The US Supreme Court ruled on May 23 to uphold an order requiring California to release up to 46,000 prisoners to remedy overcrowding in the state's prisons. The ruling in Brown v. Plata calls on California to reduce its prison population from more than 200% of design capacity to 137.5% of capacity within two years. The 5-4 decision written by Justice Anthony Kennedy finds that the extreme overcrowding of the California prison system is causing inmates to receive inadequate medical care in violation of the Eighth Amendment.
In August 2009, a special panel of federal judges ordered California to reduce its prison population by about 46,000 inmates or construct more facilities to handle the prisoners. The court now found the inability of the prison system to provide the "basic sustenance" of medical care is an Eighth Amendment violation that the courts must remedy: "A prison that deprives prisoners of basic sustenance, including adequate medical care, is incompatible with the concept of human dignity and has no place in civilized society." Kennedy also attached photographs depicting telephone-booth sized holding cells for prisoners waiting for a mental health crisis bed. Three justices joined Justice Antonin Scalia in dissent, protesting that "the Court affirms what is perhaps the most radical injunction issued by a court in our Nation's history." Scalia argued that the system-wide problems did not establish any actual individual Eighth Amendment violations and, even if such violations existed, the injunction is beyond the court's authority.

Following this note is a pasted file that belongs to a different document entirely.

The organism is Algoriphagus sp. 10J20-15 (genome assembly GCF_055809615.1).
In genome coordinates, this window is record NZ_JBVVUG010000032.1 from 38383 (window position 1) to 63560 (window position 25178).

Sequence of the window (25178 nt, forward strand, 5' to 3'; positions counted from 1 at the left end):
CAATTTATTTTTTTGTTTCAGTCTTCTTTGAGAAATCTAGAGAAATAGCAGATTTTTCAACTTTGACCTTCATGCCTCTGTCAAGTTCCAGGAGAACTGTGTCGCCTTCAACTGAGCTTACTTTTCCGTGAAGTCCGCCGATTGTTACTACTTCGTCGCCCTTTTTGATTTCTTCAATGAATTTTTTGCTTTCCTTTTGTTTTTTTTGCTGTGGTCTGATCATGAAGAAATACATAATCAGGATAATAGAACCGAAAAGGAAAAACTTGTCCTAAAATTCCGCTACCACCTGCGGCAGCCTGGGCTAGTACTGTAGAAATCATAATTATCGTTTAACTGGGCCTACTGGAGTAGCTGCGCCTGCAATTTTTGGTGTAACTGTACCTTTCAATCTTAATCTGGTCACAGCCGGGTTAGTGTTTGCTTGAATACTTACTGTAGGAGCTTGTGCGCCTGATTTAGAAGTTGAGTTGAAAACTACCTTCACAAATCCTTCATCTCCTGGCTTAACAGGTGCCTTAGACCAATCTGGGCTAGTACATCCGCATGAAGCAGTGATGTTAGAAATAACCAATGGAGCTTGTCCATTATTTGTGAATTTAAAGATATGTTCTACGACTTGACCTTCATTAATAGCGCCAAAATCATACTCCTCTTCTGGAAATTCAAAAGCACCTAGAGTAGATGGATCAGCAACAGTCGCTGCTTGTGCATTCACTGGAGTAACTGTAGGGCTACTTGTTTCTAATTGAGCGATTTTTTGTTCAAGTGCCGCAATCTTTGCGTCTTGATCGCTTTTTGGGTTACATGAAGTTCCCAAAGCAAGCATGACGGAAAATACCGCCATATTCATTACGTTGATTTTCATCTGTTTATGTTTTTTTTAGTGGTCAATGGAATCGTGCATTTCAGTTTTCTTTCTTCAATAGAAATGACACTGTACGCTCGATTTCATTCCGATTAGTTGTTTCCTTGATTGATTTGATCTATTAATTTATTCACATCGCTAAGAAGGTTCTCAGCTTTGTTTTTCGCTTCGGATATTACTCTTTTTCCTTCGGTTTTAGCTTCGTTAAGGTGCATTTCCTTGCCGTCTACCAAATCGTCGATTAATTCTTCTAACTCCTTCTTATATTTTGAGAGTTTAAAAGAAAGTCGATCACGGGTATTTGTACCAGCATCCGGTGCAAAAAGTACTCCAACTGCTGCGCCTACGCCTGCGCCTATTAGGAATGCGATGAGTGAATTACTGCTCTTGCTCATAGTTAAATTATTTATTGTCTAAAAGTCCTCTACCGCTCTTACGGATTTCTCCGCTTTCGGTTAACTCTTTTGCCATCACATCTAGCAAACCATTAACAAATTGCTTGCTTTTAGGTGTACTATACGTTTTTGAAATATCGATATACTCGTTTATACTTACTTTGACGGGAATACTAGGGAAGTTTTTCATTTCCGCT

The court heard oral arguments last November in this case, previously known as Schwarzenegger v. Plata. Counsel for the state of California argued that the "extraordinary and unprecedented order....is extraordinarily premature." Counsel for the prisoners argued that the high court must allow the lower court to provide a remedy for 20 years of overcrowding that has violated inmates' constitutional rights.
"The U.S. Supreme Court was right to uphold the order to reduce California's prison population," said Theshia Naidoo, staff attorney for the Drug Policy Alliance (DPA). "Tough-on-crime policies have crowded prisons so severely with people convicted of nonviolent offenses, including drug possession, that they are not only unsafe and overly costly, but also a net negative for public safety." (Jurist, Toke of the Town, May 23)